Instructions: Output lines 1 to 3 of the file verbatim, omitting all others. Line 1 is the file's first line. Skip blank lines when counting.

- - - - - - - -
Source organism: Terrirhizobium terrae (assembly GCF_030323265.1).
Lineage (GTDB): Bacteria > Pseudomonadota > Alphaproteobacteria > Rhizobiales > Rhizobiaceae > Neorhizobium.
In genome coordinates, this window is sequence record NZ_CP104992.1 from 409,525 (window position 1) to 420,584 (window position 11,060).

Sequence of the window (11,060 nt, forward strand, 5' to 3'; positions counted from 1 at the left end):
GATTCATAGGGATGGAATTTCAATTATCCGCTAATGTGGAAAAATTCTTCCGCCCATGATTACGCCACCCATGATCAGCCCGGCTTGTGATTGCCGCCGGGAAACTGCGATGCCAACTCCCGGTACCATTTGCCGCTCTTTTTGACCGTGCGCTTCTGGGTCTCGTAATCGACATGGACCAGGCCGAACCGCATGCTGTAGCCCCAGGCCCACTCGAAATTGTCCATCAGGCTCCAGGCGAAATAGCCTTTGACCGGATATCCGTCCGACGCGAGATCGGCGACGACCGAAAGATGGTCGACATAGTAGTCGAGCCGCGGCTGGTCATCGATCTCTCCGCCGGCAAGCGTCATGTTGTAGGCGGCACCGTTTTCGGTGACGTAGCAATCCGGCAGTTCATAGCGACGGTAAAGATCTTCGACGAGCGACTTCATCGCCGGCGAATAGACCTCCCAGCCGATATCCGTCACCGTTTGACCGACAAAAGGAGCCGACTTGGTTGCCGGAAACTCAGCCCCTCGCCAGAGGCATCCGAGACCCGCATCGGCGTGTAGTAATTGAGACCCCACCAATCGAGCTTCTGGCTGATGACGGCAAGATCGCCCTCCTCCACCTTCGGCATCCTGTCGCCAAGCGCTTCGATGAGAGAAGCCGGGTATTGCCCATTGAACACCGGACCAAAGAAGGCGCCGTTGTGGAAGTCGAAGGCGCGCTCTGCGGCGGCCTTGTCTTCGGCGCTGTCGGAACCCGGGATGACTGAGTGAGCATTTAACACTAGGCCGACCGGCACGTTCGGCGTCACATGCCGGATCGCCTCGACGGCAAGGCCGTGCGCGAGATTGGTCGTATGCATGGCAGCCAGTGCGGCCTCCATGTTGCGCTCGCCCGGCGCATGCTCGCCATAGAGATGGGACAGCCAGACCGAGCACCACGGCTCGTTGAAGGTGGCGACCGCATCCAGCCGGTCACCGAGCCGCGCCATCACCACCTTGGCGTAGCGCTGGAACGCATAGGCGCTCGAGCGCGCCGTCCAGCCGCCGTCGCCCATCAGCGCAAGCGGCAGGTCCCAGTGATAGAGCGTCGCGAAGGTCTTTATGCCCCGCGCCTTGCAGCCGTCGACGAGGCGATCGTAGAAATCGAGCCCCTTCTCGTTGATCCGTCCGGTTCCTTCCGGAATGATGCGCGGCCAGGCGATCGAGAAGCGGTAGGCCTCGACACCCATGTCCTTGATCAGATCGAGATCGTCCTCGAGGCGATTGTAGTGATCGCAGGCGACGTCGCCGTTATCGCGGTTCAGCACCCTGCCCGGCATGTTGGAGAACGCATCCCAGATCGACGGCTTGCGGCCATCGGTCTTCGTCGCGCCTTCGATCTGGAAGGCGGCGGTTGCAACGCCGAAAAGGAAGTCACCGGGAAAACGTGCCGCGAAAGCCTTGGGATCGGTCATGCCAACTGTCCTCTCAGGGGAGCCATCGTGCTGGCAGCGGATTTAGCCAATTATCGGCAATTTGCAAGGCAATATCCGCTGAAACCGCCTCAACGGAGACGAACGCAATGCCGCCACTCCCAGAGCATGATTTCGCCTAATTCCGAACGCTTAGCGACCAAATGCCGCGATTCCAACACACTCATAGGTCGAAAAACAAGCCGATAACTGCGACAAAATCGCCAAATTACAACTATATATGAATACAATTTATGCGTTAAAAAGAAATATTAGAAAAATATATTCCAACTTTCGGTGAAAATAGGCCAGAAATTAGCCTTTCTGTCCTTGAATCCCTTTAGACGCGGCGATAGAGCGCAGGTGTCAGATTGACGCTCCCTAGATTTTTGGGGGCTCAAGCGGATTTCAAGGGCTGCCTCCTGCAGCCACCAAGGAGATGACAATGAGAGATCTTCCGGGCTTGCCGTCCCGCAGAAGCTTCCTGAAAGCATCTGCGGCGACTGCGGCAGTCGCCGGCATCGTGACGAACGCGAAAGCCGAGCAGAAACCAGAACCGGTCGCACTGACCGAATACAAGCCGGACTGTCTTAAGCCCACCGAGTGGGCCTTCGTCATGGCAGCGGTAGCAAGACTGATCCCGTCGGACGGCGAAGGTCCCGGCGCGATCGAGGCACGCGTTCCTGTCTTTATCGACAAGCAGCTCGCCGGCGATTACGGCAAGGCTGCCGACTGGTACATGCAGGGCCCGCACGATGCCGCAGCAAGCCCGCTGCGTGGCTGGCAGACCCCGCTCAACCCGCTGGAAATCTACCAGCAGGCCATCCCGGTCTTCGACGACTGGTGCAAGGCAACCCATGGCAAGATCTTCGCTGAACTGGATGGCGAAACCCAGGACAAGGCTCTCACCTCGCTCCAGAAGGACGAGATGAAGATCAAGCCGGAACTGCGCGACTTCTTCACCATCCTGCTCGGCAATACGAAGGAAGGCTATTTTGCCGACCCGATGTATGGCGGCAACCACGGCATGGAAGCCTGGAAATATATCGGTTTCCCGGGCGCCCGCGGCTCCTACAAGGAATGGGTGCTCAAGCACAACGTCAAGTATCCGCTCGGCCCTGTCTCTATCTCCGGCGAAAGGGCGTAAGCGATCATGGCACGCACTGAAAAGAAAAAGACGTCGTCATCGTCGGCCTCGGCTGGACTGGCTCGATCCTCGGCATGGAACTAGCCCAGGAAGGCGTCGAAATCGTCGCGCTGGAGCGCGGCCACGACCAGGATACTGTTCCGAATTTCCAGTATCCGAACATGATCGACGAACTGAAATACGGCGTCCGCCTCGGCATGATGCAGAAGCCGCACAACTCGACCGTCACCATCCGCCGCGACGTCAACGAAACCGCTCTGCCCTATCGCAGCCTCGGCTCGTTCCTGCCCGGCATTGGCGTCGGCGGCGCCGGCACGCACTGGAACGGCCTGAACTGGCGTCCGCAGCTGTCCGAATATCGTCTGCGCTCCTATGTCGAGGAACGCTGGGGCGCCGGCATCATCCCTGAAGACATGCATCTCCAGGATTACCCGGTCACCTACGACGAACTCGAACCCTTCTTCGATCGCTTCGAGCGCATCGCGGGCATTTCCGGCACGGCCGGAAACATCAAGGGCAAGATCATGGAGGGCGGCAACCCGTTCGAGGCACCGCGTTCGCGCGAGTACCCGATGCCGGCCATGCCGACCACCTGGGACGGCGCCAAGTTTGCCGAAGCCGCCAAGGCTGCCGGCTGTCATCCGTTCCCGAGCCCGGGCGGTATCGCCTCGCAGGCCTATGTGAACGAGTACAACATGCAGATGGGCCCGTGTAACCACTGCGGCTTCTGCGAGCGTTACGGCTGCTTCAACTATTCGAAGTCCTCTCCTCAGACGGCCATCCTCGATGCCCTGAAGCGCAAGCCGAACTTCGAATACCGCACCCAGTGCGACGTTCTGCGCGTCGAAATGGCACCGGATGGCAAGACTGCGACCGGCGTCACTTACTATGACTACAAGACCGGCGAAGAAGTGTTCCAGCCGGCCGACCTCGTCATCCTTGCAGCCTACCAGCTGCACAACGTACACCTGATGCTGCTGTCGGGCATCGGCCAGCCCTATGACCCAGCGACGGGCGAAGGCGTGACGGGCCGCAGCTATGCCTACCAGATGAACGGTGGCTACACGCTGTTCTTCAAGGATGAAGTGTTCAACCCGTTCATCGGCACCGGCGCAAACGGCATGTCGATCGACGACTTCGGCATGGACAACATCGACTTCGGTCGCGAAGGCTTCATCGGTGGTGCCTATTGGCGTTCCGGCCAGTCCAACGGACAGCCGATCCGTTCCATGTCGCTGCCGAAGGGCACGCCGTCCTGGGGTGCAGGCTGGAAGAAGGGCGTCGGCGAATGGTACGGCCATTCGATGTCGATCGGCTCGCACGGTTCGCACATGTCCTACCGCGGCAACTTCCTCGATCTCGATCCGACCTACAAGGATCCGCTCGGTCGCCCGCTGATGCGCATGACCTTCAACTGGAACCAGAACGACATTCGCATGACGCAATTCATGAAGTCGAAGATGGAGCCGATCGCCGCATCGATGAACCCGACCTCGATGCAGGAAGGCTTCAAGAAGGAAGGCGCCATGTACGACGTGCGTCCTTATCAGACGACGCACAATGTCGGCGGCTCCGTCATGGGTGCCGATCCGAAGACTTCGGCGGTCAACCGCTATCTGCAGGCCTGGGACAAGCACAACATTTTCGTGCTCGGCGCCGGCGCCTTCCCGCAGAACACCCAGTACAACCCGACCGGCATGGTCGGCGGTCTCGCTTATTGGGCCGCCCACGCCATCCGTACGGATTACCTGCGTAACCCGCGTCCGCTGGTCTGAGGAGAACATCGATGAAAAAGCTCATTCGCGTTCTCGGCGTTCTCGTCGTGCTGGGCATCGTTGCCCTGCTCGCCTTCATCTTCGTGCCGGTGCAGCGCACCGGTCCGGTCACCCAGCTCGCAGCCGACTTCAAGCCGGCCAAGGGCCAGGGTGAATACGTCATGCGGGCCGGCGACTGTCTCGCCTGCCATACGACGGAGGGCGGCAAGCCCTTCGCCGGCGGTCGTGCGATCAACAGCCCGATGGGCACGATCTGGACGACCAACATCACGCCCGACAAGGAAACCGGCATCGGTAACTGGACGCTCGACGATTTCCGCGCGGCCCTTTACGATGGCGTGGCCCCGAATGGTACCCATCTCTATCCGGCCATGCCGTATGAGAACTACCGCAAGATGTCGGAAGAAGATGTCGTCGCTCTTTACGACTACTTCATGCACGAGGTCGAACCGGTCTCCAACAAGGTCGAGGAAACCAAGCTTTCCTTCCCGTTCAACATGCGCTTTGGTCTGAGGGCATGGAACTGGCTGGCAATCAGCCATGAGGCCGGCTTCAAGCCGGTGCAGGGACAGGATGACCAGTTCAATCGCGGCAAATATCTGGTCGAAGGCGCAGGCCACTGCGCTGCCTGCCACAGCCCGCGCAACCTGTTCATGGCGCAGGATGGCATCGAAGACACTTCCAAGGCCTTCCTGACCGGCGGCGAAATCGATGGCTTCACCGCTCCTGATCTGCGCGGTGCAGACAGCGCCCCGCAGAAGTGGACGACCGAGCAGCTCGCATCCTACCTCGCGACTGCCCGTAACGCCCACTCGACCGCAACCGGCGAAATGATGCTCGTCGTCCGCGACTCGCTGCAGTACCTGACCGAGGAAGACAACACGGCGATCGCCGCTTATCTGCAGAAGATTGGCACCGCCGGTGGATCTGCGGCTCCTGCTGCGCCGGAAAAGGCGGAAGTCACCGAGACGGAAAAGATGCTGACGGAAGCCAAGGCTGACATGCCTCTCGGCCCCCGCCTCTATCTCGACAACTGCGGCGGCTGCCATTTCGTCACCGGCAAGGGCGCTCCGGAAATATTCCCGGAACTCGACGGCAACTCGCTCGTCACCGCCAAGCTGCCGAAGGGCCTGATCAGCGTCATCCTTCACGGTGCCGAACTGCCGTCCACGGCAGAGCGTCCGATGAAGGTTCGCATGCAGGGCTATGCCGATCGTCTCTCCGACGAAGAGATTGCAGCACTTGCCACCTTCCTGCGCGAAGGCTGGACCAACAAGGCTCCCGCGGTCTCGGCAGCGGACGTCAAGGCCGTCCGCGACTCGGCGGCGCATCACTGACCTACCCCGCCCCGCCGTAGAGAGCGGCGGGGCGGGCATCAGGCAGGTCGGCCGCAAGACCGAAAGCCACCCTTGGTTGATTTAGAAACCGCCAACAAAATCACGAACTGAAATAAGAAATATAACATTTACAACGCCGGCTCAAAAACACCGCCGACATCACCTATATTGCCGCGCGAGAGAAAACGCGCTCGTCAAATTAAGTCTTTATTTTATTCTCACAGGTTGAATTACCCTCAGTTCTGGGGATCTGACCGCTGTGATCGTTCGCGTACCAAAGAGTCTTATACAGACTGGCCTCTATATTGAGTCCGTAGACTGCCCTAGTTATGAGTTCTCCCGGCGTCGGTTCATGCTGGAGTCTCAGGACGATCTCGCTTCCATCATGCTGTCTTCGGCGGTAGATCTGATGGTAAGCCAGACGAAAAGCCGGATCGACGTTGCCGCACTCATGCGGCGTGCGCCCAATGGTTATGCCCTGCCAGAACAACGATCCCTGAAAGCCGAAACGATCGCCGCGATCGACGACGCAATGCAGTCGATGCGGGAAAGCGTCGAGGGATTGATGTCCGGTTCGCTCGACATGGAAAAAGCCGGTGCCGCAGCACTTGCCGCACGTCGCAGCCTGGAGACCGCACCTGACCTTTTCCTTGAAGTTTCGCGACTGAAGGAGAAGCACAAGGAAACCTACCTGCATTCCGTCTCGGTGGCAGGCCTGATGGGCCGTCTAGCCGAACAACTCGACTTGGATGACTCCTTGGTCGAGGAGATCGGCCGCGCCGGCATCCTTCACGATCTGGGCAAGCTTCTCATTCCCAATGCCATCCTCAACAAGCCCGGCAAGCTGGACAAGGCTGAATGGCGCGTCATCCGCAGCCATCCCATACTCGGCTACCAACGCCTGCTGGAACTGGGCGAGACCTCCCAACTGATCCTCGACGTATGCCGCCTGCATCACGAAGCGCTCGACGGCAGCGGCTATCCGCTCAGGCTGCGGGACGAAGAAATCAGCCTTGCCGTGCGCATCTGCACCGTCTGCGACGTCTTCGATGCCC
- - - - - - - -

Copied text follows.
Source organism: Terrirhizobium terrae (assembly GCF_030323265.1).
Lineage (GTDB): Bacteria > Pseudomonadota > Alphaproteobacteria > Rhizobiales > Rhizobiaceae > Neorhizobium.
In genome coordinates, this window is sequence record NZ_CP104992.1 from 409,525 (window position 1) to 420,584 (window position 11,060).